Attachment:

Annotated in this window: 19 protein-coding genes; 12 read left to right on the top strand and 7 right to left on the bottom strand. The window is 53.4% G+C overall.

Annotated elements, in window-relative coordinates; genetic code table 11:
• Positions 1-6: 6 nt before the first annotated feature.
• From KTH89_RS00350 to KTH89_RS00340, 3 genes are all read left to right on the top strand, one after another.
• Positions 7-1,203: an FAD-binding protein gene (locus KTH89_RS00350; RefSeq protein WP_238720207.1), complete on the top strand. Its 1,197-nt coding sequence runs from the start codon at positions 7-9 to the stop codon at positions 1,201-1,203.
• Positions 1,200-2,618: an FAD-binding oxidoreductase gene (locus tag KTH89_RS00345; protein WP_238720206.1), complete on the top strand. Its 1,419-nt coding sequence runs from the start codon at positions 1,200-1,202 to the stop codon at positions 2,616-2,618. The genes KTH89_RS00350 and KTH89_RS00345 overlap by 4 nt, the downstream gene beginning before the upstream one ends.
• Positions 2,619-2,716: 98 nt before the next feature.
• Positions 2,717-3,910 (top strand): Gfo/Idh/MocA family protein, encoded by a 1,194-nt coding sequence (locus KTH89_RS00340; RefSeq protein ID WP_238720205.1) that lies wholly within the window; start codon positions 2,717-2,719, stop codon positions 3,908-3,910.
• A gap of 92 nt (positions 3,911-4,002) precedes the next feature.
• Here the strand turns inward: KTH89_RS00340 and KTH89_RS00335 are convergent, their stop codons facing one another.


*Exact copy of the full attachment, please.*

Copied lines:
Annotated in this window: 19 protein-coding genes; 12 read left to right on the top strand and 7 right to left on the bottom strand. The window is 53.4% G+C overall.

Annotated elements, in window-relative coordinates; genetic code table 11:
• Positions 1-6: 6 nt before the first annotated feature.
• From KTH89_RS00350 to KTH89_RS00340, 3 genes are all read left to right on the top strand, one after another.
• Positions 7-1,203: an FAD-binding protein gene (locus KTH89_RS00350; RefSeq protein WP_238720207.1), complete on the top strand. Its 1,197-nt coding sequence runs from the start codon at positions 7-9 to the stop codon at positions 1,201-1,203.
• Positions 1,200-2,618: an FAD-binding oxidoreductase gene (locus tag KTH89_RS00345; protein WP_238720206.1), complete on the top strand. Its 1,419-nt coding sequence runs from the start codon at positions 1,200-1,202 to the stop codon at positions 2,616-2,618. The genes KTH89_RS00350 and KTH89_RS00345 overlap by 4 nt, the downstream gene beginning before the upstream one ends.
• Positions 2,619-2,716: 98 nt before the next feature.
• Positions 2,717-3,910 (top strand): Gfo/Idh/MocA family protein, encoded by a 1,194-nt coding sequence (locus KTH89_RS00340; RefSeq protein ID WP_238720205.1) that lies wholly within the window; start codon positions 2,717-2,719, stop codon positions 3,908-3,910.
• A gap of 92 nt (positions 3,911-4,002) precedes the next feature.
• Here the strand turns inward: KTH89_RS00340 and KTH89_RS00335 are convergent, their stop codons facing one another.